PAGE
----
In the United States, a notary is a person who can witness the signature of documents. Unlike in many Latin American countries, a notary in the U.S. is NOT a lawyer, and cannot give legal advice, help fill out immigration forms, or represent people. Unfortunately, many immigrants fall victim to notarios, also called notarios publicos, believing they are qualified to provide immigration advice. Notarios will often take people’s money and never file any forms or file forms with false information. Here are some tips to protect yourself and your family from notario fraud:
Never hire a notario for any kind of immigration work. If you need immigration help, find a licensed attorney who specializes in immigration law.
Use common sense. If someone promises you something that sounds too good to be true, it probably is.
Never sign an application that has false information.
If you decide to hire an immigration attorney, ask for a written contract that explains all fees and expenses. If the terms of the contract change, ask to see them in writing.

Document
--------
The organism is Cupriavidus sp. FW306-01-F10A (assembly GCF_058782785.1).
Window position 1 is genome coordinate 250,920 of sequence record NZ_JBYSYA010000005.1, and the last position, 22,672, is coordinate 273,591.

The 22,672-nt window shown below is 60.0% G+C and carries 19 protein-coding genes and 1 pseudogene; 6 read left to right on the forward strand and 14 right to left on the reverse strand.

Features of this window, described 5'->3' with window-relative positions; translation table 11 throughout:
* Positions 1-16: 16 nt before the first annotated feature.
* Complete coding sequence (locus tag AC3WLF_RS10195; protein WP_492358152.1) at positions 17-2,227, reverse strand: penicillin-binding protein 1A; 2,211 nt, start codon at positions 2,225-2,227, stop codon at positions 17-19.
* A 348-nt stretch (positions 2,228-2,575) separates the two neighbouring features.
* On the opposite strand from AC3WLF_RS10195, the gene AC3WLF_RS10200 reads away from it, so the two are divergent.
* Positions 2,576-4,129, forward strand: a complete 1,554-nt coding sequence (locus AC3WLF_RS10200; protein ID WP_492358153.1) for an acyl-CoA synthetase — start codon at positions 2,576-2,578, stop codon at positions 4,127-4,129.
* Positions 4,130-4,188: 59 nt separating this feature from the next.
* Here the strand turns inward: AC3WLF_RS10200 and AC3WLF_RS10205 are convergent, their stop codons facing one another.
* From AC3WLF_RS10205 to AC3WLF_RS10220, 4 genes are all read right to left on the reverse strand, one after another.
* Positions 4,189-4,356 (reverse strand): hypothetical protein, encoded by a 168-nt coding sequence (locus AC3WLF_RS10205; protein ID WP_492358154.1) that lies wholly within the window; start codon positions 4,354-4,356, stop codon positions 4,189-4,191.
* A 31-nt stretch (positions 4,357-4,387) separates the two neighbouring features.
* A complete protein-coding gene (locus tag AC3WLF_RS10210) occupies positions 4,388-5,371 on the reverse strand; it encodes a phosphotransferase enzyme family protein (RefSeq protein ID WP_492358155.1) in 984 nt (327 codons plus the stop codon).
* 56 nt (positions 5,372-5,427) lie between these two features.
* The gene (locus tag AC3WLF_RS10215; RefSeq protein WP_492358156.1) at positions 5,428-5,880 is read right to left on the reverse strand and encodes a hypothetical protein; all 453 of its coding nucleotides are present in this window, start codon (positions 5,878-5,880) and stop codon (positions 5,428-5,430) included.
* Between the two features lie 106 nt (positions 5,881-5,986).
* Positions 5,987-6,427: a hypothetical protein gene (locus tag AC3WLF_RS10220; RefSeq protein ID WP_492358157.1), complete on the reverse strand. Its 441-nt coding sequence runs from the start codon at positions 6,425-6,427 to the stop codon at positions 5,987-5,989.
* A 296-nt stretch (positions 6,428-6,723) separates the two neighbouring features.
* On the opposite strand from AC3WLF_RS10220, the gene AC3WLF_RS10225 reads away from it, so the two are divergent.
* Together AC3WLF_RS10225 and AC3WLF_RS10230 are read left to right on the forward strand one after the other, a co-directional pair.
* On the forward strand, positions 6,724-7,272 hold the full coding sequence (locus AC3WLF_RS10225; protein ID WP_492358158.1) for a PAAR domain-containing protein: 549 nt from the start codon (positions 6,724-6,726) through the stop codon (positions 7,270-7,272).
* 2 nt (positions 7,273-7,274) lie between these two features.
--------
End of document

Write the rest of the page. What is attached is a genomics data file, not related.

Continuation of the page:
Ask the attorney for proof that your application has been filed. For example, request a copy of the USCIS receipt notice whenever an application is filed in your case.
TAKE ACTION - 2 minutes of your time can make a difference! The House is expected to vote on the reconciliation bill this week, and we need you to tell your Members of Congress to deliver for immigrant workers and families in the reconciliation package: http://ow.ly/z3rr50GQg51
"These are welcome changes, but the new memo adopts a ‘trust but verify’ approach to the implementation of these guidelines that will be the critical lynchpin to its success.” - @AILAExecDir http://ow.ly/laI850GjOf4
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